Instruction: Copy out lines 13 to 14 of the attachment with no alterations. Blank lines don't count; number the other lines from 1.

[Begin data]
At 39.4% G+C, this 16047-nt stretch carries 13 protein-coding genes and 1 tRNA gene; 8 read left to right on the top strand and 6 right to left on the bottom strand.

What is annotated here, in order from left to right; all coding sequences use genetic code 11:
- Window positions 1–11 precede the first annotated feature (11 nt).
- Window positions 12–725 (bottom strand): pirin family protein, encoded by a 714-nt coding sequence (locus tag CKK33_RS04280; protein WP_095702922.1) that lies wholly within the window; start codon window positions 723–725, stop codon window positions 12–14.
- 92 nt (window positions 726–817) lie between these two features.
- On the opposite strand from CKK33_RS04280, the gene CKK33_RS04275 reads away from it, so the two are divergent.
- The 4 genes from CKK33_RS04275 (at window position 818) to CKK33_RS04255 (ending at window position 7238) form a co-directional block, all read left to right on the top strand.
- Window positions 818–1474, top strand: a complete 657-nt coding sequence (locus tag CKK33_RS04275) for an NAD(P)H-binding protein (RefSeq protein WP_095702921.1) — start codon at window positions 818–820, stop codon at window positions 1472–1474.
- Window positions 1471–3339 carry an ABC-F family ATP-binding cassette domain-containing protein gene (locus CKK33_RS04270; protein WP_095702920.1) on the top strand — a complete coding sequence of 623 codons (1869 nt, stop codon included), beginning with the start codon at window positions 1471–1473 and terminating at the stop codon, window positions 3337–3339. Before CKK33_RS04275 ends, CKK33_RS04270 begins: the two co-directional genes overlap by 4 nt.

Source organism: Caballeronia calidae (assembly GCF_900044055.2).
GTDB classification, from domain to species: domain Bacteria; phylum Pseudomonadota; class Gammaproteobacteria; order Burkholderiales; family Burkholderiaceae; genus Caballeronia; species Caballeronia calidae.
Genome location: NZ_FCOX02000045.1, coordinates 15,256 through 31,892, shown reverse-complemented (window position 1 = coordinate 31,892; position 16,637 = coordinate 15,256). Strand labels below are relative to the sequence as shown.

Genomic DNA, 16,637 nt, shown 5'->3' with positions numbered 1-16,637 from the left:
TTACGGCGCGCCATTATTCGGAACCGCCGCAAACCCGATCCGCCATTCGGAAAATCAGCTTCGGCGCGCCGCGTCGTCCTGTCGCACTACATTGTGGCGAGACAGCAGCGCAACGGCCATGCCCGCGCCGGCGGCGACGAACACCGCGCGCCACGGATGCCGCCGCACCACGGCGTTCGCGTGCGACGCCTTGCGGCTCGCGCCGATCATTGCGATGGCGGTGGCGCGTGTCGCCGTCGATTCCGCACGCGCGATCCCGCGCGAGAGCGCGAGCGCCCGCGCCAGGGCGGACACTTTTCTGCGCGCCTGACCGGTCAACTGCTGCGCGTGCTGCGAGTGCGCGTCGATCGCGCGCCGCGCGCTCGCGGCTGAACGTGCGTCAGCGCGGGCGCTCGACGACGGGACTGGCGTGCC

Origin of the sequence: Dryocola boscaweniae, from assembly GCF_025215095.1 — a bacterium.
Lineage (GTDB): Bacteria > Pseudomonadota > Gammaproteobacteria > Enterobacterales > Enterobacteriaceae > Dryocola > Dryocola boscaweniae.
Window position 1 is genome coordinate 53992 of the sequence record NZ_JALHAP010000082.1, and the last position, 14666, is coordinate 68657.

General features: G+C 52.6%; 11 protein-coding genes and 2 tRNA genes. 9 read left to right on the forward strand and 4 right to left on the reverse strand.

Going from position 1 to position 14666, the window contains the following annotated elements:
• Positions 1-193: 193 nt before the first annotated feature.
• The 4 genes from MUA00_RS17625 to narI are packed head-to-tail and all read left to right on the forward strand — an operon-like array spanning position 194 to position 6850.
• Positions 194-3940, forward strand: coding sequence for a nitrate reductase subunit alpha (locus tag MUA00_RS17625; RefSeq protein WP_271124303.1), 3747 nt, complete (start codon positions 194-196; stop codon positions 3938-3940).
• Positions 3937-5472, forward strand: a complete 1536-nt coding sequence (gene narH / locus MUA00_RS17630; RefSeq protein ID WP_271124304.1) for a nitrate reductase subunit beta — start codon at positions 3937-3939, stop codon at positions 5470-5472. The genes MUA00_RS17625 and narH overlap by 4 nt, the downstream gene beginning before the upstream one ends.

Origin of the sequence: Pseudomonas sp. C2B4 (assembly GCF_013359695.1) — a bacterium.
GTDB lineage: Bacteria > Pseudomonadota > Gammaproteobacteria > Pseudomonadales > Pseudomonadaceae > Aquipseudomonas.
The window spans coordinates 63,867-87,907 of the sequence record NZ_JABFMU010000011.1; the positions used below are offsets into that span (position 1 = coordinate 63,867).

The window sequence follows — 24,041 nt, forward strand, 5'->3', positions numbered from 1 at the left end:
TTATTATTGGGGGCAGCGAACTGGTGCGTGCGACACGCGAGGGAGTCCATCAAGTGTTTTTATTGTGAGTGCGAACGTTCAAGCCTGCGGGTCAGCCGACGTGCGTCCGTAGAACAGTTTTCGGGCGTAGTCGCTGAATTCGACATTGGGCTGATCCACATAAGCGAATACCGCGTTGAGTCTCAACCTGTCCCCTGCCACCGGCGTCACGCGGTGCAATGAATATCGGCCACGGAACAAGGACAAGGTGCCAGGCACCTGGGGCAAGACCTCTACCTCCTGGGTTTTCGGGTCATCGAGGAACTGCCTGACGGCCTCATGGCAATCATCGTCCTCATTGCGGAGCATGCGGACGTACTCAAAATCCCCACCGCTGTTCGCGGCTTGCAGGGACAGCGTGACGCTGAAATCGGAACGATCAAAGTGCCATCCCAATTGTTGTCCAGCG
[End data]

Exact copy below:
Genomic DNA, 16,637 nt, shown 5'->3' with positions numbered 1-16,637 from the left:
TTACGGCGCGCCATTATTCGGAACCGCCGCAAACCCGATCCGCCATTCGGAAAATCAGCTTCGGCGCGCCGCGTCGTCCTGTCGCACTACATTGTGGCGAGACAGCAGCGCAACGGCCATGCCCGCGCCGGCGGCGACGAACACCGCGCGCCACGGATGCCGCCGCACCACGGCGTTCGCGTGCGACGCCTTGCGGCTCGCGCCGATCATTGCGATGGCGGTGGCGCGTGTCGCCGTCGATTCCGCACGCGCGATCCCGCGCGAGAGCGCGAGCGCCCGCGCCAGGGCGGACACTTTTCTGCGCGCCTGACCGGTCAACTGCTGCGCGTGCTGCGAGTGCGCGTCGATCGCGCGCCGCGCGCTCGCGGCTGAACGTGCGTCAGCGCGGGCGCTCGACGACGGGACTGGCGTGCC